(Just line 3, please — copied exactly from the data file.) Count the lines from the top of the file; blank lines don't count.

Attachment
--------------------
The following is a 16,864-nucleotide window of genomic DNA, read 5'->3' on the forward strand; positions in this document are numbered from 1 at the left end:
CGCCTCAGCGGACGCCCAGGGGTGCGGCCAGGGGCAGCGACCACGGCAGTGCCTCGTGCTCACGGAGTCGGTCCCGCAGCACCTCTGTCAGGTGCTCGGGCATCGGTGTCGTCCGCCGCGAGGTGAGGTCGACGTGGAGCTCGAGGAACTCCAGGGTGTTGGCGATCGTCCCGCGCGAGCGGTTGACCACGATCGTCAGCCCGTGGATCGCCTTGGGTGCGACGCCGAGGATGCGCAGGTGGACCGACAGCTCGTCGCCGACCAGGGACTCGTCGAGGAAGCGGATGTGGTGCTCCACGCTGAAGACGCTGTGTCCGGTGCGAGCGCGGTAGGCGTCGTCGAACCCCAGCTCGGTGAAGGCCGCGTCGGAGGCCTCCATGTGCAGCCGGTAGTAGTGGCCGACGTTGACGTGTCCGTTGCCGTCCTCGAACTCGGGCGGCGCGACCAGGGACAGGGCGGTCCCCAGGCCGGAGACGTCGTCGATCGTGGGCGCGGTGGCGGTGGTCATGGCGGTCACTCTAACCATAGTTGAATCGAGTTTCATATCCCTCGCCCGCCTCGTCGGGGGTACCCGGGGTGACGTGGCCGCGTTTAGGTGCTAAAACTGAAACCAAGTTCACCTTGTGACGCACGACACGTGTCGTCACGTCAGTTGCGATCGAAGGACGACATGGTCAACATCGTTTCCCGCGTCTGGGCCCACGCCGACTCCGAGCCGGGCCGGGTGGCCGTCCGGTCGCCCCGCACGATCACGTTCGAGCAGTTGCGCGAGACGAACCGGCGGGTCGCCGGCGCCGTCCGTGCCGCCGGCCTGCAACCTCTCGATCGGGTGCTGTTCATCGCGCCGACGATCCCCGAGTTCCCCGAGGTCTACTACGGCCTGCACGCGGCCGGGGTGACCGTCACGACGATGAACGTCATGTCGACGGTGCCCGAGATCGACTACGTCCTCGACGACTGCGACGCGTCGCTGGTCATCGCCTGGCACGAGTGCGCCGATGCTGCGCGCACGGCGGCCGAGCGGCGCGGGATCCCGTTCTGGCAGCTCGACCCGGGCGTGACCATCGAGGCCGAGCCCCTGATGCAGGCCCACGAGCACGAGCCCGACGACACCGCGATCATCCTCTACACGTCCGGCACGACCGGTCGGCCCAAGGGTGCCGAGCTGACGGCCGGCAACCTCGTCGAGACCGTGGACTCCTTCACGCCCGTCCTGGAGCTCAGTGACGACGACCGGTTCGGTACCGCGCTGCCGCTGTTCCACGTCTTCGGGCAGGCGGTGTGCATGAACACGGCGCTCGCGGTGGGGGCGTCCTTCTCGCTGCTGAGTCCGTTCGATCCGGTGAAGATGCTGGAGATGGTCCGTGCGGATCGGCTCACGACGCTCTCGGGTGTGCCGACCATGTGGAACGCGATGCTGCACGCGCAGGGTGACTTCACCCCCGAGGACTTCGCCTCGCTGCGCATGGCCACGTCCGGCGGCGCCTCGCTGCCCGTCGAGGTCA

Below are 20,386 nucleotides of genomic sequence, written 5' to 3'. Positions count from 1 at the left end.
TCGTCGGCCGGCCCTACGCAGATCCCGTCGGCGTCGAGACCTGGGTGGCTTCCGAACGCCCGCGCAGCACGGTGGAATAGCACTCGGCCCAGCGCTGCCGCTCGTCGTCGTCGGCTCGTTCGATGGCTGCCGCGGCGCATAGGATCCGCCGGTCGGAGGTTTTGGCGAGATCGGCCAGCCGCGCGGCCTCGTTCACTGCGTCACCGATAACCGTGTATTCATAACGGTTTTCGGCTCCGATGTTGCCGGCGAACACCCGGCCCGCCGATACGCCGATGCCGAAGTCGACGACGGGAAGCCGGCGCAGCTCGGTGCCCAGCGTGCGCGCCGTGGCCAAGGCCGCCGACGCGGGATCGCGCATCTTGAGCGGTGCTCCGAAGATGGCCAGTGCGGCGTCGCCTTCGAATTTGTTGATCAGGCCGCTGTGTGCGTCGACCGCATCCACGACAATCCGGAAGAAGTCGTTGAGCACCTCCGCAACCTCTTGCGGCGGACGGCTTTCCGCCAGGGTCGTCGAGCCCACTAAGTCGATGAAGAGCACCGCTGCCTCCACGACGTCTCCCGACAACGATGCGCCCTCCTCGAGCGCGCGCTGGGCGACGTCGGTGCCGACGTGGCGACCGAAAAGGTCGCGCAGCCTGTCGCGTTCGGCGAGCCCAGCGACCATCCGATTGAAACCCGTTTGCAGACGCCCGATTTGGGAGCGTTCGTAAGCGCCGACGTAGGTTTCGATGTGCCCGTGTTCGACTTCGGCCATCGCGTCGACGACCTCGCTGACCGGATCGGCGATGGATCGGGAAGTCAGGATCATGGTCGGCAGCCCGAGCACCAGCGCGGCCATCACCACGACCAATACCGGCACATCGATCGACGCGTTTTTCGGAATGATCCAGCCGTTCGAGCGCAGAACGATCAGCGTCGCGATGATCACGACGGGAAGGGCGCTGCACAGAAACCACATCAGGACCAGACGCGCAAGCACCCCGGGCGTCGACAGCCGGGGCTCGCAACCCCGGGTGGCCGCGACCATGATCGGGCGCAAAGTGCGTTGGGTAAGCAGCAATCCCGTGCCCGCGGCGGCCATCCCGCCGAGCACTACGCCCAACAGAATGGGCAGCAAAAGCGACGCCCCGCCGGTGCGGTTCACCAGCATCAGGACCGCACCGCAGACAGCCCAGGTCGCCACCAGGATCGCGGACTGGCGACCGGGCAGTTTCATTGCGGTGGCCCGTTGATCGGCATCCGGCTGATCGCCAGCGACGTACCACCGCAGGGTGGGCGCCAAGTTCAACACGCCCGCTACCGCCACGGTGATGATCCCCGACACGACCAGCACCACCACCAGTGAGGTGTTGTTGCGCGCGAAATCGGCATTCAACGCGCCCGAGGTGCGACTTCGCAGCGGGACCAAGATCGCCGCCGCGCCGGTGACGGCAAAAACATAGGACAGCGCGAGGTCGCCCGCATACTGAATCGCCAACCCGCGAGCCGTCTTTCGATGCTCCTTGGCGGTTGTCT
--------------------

Below are 20,386 nucleotides of genomic sequence, written 5' to 3'. Positions count from 1 at the left end.